Tag Archives: policy

ANALYSIS – Clinton takes bigger role in China ties

Hillary

ANALYSIS – Clinton takes bigger role in China ties

Secretary of State Hillary Clinton has hired envoys to tackle most tough foreign policy issues, but one priority she kept is China as Washington seeks Beijing’s help on challenges from North Korea to Iran.

Clinton and Treasury Secretary Timothy Geithner co-host two days of “strategic and economic” talks with top Chinese officials this week — meetings traditionally handled by the Treasury under the former Bush administration.

Sidelined recently by an elbow injury, Clinton also wants to reassert herself as a key player amid reports she is playing a lesser role in crafting foreign policy for President Barack Obama, her rival in last year’s Democratic presidential race.

Officials say Clinton — whose first foreign trip was to China — wants improved relations with Beijing to be a signature issue, with plans to broaden the previous focus from largely economic ties to a more “comprehensive” relationship.

“Over the past few years, the dialogue tended to shift significantly towards the economic and financial side,” said Clinton’s spokesman, P.J. Crowley.

“I think it (Clinton’s new role) reflects a return to a really broad range of issues, rather than a fairly narrow set that might have been the focus of the agenda over the past couple of years.”

The goal of the talks on Monday and Tuesday in Washington is to set a framework for the Obama administration’s agenda with the Chinese government — which is sending nearly all of its key officials for sessions.

“When you look at the U.S.-China relationship, it is kind of overweight on economics and light on security and foreign policy cooperation,” said Drew Thompson, director of China Studies at the Nixon Center.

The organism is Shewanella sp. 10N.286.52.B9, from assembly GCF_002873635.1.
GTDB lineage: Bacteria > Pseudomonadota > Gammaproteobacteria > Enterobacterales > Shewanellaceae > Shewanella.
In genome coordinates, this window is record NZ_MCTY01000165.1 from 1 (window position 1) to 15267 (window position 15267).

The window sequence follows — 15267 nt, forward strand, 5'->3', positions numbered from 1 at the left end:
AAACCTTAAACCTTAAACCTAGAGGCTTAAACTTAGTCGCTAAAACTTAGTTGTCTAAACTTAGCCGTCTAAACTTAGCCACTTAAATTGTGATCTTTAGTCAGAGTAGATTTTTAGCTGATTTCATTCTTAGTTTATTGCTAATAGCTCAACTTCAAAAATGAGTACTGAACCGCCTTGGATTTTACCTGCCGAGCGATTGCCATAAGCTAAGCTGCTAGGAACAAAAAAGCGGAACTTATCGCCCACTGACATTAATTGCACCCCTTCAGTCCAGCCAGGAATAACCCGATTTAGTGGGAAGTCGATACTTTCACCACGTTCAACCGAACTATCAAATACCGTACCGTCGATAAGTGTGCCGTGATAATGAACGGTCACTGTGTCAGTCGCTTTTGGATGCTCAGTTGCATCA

Aside from stabilizing the shaky global economy, another focus of this week’s talks will be climate change and clean energy, an area Clinton earmarked as a diplomatic priority with Beijing and where some experts expect the most movement.


Hillary Clinton , Hillary Clinton  News, Hillary Clinton  World News, Hillary Clinton  Updates, Hillary Clinton  Latest,  Hillary Clinton  Popular, Hillary Clinton  Biodata, Hillary Clinton  Biography, Hillary Clinton  Photo, Hillary Clinton  Video, Hillary Clinton  History, Hillary Clinton  Scandal, News, World news, World updates news, World today, International news, Local news, Asia news, Asia-Pacific news, Malaysia news, Europe news, U.S news, Americas news, Africa news, Middle East news, America Latin news, Asia, Asia Pacific, Malaysia, Europe, U.S, America, Africa, Middle East, America Latin, Latest news, Popular news, Breaking news, Headline news, Headline, Gallery news, News gallery, News hour, Top stories, News channel, Channel news, News web, Web news, News space, Sports news, Science news, Technology news, Science and technology news, Politics news, Political Scandal, Economy news, Health news, Business news, NASA News, Apollo 11 News, Sports, Science, Technology, Science and technology, Politics, Economy, Health, Business, NASA, APOLL O 11, Tragedy, Terrorism, Terrorist, Bf1,

Deadly Uighur riots may force policy debate in Beijing

in.reuters.com

Deadly Uighur riots may force policy debate in Beijing

BEIJING july 10 – The script is jarringly familiar. Bodies lie on riot-scarred streets of an ethnic minority area, troops fan out, unrest rumbles on and Beijing denounces overseas enemies bent on splitting China.

Less than 18 months ago, when the violence was in Tibet, China’s response appeared knee-jerk — a harsh crackdown and tight security ever since.